STATE OF NEW HAMPSHIRE
CLASSIFICATION: COORDINATOR, ENVIRONMENTAL IMPACT EVALUATIONS
Class Code: 2209-26 Date Established: 05-01-80
Occupational Code: 7-6-2 Date of Last Revision: 12-28-01
BASIC PURPOSE: To coordinate environmental impact studies used in the planning, development, and evaluation of transportation projects.
CHARACTERISTIC DUTIES AND RESPONSIBILITIES:
· Coordinates efforts of environmental, engineering and other groups performing studies to gain information relative to the overall impact of proposed highway construction projects.
· Attends public hearings, meetings of town officials, and public informational meetings to present environmental information.
· Prepares supplemental technical studies on noise or air as requested by agency.
· Drafts reports for comments and revises own reports, as well as reports of other environmental, archaeological, engineering, and economic experts to compile a final environmental impact statement which is submitted to the Federal Highway Administration.
· Makes new or changed policy recommendations to superiors regarding the preservation of environmental factors within the highway corridor.
· Coordinates review with federal, state and local agencies and other organizations from various environmental and engineering disciplines to obtain environmental information and recommendations on proposed transportation projects.
· Reviews current state and federal legislation and makes a determination regarding how new legislation will affect agency goals and objectives.
Skill: Requires skill in analyzing and interpreting data, policy and procedures OR in using equipment in order to arrive at logical conclusions or recommendations.
Knowledge: Requires logical or scientific expertise to resolve problems of a specialized or professional nature in a wide range of applications.
Impact: Requires responsibility for achieving direct service objectives by assessing agency service needs and making preliminary recommendations for the development of alternative short-term program policies or procedures. Errors at this level result in incomplete assessments or misleading recommendations causing a disruption of agency programs or policies.
Supervision: Requires direct supervision of programs or of employees doing work which differs from the supervisor, including disciplining employees, solving personnel problems, recommending hiring and terminating employees, and developing work methods. The supervisor in this position manages a working unit or section with responsibility for employee performance appraisal.
Working Conditions: Requires performing regular job functions in a controlled environment with minimal exposure to disagreeable job elements and little risk of hazard to physical or mental health.
Physical Demands: Requires light work, including continuous walking or operating simple equipment for extended periods of time as well as occasional strenuous activities such as reaching or bending.
Communication: Requires reviewing summaries and reports and making management level decisions to solve problems or to achieve work objectives as well as articulating and expressing those solutions and goals. This level also requires formal presentations of solutions and goals to employees and the general public to increase the responsiveness of the agency toward the demands of its client system.
Complexity: Requires evaluating a combination of wide-ranging job functions to determine work procedures, to solve problems, and to reach conclusions by applying analytical, technical, or scientific thinking. This level also requires planning policies and long-term strategies, drawing conclusions based on available criteria, and evaluating the effectiveness of program objectives.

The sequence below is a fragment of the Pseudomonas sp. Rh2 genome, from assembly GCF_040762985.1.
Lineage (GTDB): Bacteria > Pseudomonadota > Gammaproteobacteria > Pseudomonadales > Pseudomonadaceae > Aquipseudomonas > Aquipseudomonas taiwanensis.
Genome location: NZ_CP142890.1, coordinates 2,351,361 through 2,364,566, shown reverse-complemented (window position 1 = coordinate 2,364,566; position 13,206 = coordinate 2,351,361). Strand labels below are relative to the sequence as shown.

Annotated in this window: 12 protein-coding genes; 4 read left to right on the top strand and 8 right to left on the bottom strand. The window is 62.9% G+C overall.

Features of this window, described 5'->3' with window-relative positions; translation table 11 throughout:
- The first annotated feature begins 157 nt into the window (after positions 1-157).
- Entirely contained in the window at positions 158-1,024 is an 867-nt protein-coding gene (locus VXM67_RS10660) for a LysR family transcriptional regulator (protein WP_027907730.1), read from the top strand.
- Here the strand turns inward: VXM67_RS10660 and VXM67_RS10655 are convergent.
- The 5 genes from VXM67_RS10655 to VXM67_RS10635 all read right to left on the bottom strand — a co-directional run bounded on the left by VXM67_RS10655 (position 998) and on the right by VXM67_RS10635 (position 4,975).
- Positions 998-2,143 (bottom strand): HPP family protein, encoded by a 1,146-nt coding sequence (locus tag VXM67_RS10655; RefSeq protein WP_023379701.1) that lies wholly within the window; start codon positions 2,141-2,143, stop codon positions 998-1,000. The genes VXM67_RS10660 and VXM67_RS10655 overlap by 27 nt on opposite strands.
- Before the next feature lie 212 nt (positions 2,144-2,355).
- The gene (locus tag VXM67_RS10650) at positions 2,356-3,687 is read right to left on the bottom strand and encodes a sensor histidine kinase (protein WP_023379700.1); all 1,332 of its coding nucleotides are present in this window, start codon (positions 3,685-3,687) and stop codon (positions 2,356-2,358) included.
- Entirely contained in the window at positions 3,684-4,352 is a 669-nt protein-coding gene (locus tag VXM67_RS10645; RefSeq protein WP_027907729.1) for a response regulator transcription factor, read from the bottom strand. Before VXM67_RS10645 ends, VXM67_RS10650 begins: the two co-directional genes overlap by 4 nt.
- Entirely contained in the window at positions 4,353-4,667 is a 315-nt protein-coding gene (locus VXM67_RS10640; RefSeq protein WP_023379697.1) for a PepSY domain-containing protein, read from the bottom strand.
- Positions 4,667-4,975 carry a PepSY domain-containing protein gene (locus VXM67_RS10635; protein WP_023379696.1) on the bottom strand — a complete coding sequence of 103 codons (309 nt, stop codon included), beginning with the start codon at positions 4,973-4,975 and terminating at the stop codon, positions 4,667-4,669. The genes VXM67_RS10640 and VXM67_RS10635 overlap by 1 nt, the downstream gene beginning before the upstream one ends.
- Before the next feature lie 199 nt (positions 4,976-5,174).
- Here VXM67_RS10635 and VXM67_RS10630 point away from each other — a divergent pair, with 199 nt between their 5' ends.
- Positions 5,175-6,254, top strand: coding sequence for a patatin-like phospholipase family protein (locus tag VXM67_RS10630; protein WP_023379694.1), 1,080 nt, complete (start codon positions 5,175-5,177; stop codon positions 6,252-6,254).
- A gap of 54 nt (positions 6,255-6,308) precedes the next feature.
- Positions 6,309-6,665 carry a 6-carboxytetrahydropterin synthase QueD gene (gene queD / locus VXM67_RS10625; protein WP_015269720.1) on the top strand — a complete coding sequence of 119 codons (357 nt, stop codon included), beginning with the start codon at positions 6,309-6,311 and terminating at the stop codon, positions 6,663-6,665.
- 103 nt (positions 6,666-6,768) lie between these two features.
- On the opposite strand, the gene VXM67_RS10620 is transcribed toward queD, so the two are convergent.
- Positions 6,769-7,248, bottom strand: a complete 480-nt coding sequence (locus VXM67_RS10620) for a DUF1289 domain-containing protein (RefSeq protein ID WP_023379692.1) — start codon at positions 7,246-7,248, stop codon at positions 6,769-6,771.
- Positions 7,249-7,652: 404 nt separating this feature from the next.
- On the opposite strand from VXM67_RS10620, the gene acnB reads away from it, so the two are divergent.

Independent Action: Requires independent judgment in planning and evaluating work procedures and in supervising the development of professional, technical and managerial standards under administrative direction and according to broad departmental guidelines.
Education: Bachelor's degree from a recognized college or university with major study in one of the environmental, physical, or biological sciences. Each additional year of approved formal education may be substituted for one year of required work experience.
Experience: Five years' experience in the field of transportation-related environmental impact assessment. Additional years of related work experience may not be substituted for the formal education required by this class specification.
License/Certification: New Hampshire driver's license.
RECOMMENDED WORK TRAITS: Knowledge of the principles and practices relating to environmental science. Knowledge of local, state and federal laws, regulations and procedures in the environmental field. Knowledge of the application of the chemical, biological and physical sciences as they relate to environmental protection. Knowledge of current practices and techniques of sampling and analysis is essential. Ability to plan, develop and direct programs and surveys. Ability to plan and supervise the work of technical, semi-technical and clerical personnel. Ability to apply sound judgment and discretion in applying and interpreting technical and environmental policies and procedures as well as local, state and federal laws, regulations and procedures. Ability to express ideas clearly and concisely in oral, written and graphic form. Ability to interpret data. Ability to establish and maintain effective working relationships with associates, government, professional and non-professional groups and the general public. Must be willing to maintain appearance appropriate to assigned duties and responsibilities as determined by the agency appointing authority.
DISCLAIMER STATEMENT: This class specification is descriptive of general duties and is not intended to list every specific function of this class title.
Last Updated 05/10/02